The American Rescue Plan infused campuses with $122 billion to reopen buildings, address mental health needs and help students who had fallen behind academically. Despite having access to the dollars, school systems throughout the country reported spending less than 15% of the federal funding, known as ESSER III, the most recent installment of Elementary and Secondary School Emergency Relief, during the 2021-22 school year, according to a Washington Post analysis of data collected by Edunomics, an education finance group at Georgetown University.
The spending rates varied considerably between states, and even among school districts within a state. But the trend of a slow rollout was especially apparent in some of the school districts that have incurred the steepest learning losses in English and math, according to the data. About half of the 211 districts the Post examined, where Edunomics estimates students are the furthest behind, spent 5% percent or less of their ESSER III money last school year, the data shows.
Arkansas education was allocated $1.77 billion in the three rounds of special federal funding in 2020 and 2021 for covid-19 pandemic relief, the largest being $1.13 billion in the third round, American Rescue Plan money.
The Arkansas Department of Education's Data Center dashboard shows that the state's school systems have expended 57.5% of the three rounds of money, or $1.02 billion, leaving a balance of $753.53 million.
The state's allocation of just the American Rescue Plan money -- the third and largest round of federal money -- was $1.13 billion, of which 39.02% has been spent, or $440.39 million, leaving a balance of $688.32 million to be spent by September 2024. The first two rounds of special federal funding have earlier expiration dates.
The Arkansas dashboard shows the allocations, expenditures and the remaining balances for the individual school districts.
In regard to the American Rescue Plan money, Springdale, the state's largest school district in terms of enrollment, was allocated $40.3 million, has spent almost $6.4 million, or almost 16%, and has $33.9 million remaining, according to the state data site.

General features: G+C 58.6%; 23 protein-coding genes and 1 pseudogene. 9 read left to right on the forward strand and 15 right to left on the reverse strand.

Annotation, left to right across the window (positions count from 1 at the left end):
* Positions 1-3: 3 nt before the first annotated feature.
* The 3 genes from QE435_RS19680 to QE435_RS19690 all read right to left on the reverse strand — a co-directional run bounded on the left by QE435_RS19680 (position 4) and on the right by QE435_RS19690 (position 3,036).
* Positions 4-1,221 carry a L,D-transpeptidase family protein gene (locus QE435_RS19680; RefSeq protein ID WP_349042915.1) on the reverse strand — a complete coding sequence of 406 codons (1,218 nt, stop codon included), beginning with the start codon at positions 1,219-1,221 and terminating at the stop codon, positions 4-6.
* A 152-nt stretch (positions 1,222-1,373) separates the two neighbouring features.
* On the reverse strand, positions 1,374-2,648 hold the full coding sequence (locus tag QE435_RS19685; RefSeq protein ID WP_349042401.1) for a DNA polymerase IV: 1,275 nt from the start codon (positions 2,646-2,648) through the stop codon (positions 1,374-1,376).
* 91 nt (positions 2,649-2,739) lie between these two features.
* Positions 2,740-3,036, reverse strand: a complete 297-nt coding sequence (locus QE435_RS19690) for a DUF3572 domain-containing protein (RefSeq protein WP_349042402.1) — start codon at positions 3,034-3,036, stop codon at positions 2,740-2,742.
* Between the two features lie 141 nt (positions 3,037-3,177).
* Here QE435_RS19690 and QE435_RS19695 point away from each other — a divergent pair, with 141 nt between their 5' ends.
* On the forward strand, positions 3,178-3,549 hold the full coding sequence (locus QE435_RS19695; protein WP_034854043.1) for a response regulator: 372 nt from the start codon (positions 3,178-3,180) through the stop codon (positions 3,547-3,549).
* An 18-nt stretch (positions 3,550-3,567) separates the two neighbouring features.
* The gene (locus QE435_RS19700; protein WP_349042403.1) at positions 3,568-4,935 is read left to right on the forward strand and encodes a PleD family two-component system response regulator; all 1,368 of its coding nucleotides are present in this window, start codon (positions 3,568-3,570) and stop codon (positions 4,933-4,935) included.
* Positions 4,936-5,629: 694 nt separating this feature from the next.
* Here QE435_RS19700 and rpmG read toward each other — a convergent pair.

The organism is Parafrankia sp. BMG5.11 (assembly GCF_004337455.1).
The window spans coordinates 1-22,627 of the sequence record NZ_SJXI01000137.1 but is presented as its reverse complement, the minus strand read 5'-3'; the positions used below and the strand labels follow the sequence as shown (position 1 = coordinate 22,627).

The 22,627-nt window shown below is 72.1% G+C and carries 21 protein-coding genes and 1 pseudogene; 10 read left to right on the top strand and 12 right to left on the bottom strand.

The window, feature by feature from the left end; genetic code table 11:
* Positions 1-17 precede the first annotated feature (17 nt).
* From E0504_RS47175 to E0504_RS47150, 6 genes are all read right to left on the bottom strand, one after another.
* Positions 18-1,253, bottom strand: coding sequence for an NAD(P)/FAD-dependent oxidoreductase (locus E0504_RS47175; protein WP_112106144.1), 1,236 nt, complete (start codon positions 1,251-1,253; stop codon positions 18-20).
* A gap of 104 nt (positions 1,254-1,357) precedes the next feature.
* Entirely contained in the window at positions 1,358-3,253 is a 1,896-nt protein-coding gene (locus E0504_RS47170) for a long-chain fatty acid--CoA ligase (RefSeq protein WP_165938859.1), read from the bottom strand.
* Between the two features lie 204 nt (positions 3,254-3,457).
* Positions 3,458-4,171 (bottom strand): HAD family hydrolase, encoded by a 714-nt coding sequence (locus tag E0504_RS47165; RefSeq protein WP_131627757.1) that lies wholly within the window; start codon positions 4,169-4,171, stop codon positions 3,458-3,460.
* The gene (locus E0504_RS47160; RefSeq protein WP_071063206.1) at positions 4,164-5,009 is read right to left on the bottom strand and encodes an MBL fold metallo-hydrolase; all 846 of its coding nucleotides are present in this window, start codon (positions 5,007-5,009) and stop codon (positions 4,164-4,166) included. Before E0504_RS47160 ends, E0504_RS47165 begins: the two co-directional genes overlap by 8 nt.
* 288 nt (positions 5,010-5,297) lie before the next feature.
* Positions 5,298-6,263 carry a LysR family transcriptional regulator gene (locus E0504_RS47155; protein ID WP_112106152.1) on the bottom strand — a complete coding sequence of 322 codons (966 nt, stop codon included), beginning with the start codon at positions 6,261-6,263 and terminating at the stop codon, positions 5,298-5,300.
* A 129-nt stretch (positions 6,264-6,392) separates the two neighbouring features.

The Little Rock School District, the second-largest district in the state and the recipient of the greatest amount of special federal funding, has been allocated $64,666,017 in the third-round, American Rescue plan money. The capital city district has spent $25,649,685.91, or 39.66%, according to the state dashboard. That leaves $39,016,331.16 to be spent by September 2024.
The Little Rock district frequently makes proposals to the School Board on uses of the federal funding.
Earlier this month, for example, the Little Rock board approved a payment of a $5,000 employee retention incentive for teachers to be paid over two fiscal years with the federal funding. A similar incentive is in the works for the district's classified staff.
As another example, the Little Rock district leadership has raised the possibility to the board of employing as many as five different companies to provide tutoring services to students -- to be paid for with the federal funding.
District-by -district information on the allocations and spending of all three rounds of federal covid-19 funding in Arkansas is available on the state Department of Education's website at this link: https://esser-insight.ade.arkansas.gov
The money was not spent for a variety of reasons -- including delayed access to funds, a nationwide educator shortage that has made it hard to fill new positions, and a desire to make the money last, according to interviews with school officials and education experts in six states. ESSER III expires in September 2024, well after two earlier rounds of relief funding dry up, and school leaders say they want to stretch it as long as possible. But while the money sat, millions of students continued to struggle in core subjects, the consequences of which might not be known for years.